McGarity Wants to See "Improvement"

McGarity Wants to See "Improvement"

ATHENS – If there is a number of wins, or specific level of achievement, that Mark Richt needs in 2011 to remain Georgia's head coach, his boss isn't saying it publicly.

But UGA athletics director Greg McGarity did say Thursday that he wants to see improvement from the Bulldogs, who finished with their first losing record (6-7) in 14 years.

"I'm not here to put a figure in the number of wins or anything," McGarity said during a teleconference with reporters. "We just want to see improvement, we want to see a program that's headed in the right direction."

Since the Liberty Bowl, when Georgia fell 10-6 to Central Florida, the calls for Richt's ouster from the fan base have increased. McGarity acknowledged that the feedback he's received has been about "50-50." He said he understood the frustration, but said fans would have to decide on their own whether to "hang with us, or whether they want to choose to do otherwise."

Richt, who is 96-34 in his 10 seasons at Georgia, has three more years on his contract, paying about $3 million annually. During a postseason wrap-up press conference on Wednesday, Richt said the 2010 season was "well below the standard" for Georgia.

"I understand that as much as anybody," Richt added.

It was a small dose of the passion that McGarity said he has seen from Richt in their own meetings.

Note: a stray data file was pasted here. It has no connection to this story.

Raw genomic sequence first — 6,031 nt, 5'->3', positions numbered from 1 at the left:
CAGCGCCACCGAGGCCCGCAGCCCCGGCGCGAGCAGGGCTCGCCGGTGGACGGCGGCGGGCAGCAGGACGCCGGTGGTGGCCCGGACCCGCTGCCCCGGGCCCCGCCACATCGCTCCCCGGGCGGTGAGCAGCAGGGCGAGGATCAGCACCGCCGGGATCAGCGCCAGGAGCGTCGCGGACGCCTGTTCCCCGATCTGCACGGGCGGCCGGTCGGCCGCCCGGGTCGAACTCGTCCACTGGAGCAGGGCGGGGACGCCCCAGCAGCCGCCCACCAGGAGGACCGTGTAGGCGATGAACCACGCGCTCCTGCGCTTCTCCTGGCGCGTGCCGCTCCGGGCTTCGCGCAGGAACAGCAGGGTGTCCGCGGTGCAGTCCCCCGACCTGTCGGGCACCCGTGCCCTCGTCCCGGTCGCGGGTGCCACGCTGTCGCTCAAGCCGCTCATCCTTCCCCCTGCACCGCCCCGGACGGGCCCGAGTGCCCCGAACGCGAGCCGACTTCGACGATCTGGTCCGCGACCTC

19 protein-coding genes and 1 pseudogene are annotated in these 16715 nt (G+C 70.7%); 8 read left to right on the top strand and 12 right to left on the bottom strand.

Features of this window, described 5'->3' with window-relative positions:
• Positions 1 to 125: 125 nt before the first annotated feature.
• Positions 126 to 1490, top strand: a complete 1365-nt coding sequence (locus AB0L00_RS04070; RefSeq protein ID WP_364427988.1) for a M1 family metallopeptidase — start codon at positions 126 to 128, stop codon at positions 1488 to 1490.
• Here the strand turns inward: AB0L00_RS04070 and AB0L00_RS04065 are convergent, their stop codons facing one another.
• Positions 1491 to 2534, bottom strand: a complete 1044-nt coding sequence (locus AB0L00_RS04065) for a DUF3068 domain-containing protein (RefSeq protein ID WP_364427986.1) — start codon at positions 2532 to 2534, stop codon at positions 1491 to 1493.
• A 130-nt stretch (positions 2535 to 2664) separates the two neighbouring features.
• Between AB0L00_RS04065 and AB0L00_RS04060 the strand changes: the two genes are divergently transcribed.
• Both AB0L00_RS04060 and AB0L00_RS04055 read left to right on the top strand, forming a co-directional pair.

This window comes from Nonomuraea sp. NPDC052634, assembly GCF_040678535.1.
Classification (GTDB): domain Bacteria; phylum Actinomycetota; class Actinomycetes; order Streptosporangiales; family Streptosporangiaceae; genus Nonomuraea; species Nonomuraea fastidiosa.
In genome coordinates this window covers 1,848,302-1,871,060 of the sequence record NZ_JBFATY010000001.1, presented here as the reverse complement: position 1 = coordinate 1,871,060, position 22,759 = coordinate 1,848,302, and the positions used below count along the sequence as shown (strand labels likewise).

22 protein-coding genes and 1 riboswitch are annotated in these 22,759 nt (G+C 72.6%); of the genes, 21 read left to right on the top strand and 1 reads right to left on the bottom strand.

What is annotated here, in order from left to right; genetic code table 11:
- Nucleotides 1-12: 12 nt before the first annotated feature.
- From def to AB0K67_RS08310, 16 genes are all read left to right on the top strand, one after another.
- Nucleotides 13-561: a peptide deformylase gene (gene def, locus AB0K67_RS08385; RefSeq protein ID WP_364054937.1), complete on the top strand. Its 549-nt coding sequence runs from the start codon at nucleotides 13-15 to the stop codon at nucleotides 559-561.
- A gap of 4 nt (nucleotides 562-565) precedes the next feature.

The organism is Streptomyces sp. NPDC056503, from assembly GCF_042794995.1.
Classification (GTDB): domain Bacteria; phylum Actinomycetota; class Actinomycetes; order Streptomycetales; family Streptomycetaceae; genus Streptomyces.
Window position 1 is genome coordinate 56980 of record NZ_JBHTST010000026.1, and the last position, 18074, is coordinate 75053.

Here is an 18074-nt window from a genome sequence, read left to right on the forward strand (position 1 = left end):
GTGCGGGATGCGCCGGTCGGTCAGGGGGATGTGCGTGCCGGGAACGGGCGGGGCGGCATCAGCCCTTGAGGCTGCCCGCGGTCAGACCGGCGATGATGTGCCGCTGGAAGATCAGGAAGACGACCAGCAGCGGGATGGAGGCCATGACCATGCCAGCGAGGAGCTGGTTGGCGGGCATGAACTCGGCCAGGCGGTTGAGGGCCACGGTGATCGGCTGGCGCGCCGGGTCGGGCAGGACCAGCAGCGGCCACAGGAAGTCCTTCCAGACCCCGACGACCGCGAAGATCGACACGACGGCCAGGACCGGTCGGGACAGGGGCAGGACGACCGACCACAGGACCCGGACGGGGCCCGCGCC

"I think that's something Mark needs to do more of, is show his passion," McGarity said. "I've encouraged him to do so."

One thing McGarity said he did not do was ask Richt to make any staff changes.

"That's strictly a head coach's call, in every sport," McGarity said. "We do not get involved in evaluating the assistant coaches."

McGarity, who was hired in August, did detail several changes that have gone on behind the scenes. One of them is bringing aboard a nutritionist, not only for football but all sports.

Former player Bryant Gantt has also been brought in to help in character development. Georgia had 11 players arrested in 2010, and another, linebacker Marcus Dowtin, had a second-degree assault charge resolved out of court.

McGarity said he felt Richt was becoming the "point person" for too many things at the football program, including academics. So he has implemented some changes to alleviate that.

"Mark had his hands in so many things that it was almost impossible to focus on the Xs and Os of the game," McGarity said.

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